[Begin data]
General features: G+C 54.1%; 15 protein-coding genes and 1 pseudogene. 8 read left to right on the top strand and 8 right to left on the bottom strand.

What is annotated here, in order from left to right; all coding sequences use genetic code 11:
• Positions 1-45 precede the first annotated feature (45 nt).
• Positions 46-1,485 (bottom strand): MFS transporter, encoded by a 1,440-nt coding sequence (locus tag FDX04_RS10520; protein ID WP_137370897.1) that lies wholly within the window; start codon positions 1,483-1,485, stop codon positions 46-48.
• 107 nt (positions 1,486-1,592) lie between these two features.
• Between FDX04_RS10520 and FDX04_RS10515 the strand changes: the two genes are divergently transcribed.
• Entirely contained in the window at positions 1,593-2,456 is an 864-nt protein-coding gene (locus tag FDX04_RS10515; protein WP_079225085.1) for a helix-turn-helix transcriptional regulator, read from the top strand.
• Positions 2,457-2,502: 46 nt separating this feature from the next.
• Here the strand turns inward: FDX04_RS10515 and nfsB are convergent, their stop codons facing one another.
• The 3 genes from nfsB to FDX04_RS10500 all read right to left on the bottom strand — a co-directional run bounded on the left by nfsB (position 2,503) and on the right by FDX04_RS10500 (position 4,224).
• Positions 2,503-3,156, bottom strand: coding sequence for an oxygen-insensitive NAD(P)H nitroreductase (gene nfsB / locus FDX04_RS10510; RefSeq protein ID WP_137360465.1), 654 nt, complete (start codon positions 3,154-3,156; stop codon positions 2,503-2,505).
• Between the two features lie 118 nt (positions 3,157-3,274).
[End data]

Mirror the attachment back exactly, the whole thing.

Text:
General features: G+C 54.1%; 15 protein-coding genes and 1 pseudogene. 8 read left to right on the top strand and 8 right to left on the bottom strand.

What is annotated here, in order from left to right; all coding sequences use genetic code 11:
• Positions 1-45 precede the first annotated feature (45 nt).
• Positions 46-1,485 (bottom strand): MFS transporter, encoded by a 1,440-nt coding sequence (locus tag FDX04_RS10520; protein ID WP_137370897.1) that lies wholly within the window; start codon positions 1,483-1,485, stop codon positions 46-48.
• 107 nt (positions 1,486-1,592) lie between these two features.
• Between FDX04_RS10520 and FDX04_RS10515 the strand changes: the two genes are divergently transcribed.
• Entirely contained in the window at positions 1,593-2,456 is an 864-nt protein-coding gene (locus tag FDX04_RS10515; protein WP_079225085.1) for a helix-turn-helix transcriptional regulator, read from the top strand.
• Positions 2,457-2,502: 46 nt separating this feature from the next.
• Here the strand turns inward: FDX04_RS10515 and nfsB are convergent, their stop codons facing one another.
• The 3 genes from nfsB to FDX04_RS10500 all read right to left on the bottom strand — a co-directional run bounded on the left by nfsB (position 2,503) and on the right by FDX04_RS10500 (position 4,224).
• Positions 2,503-3,156, bottom strand: coding sequence for an oxygen-insensitive NAD(P)H nitroreductase (gene nfsB / locus FDX04_RS10510; RefSeq protein ID WP_137360465.1), 654 nt, complete (start codon positions 3,154-3,156; stop codon positions 2,503-2,505).
• Between the two features lie 118 nt (positions 3,157-3,274).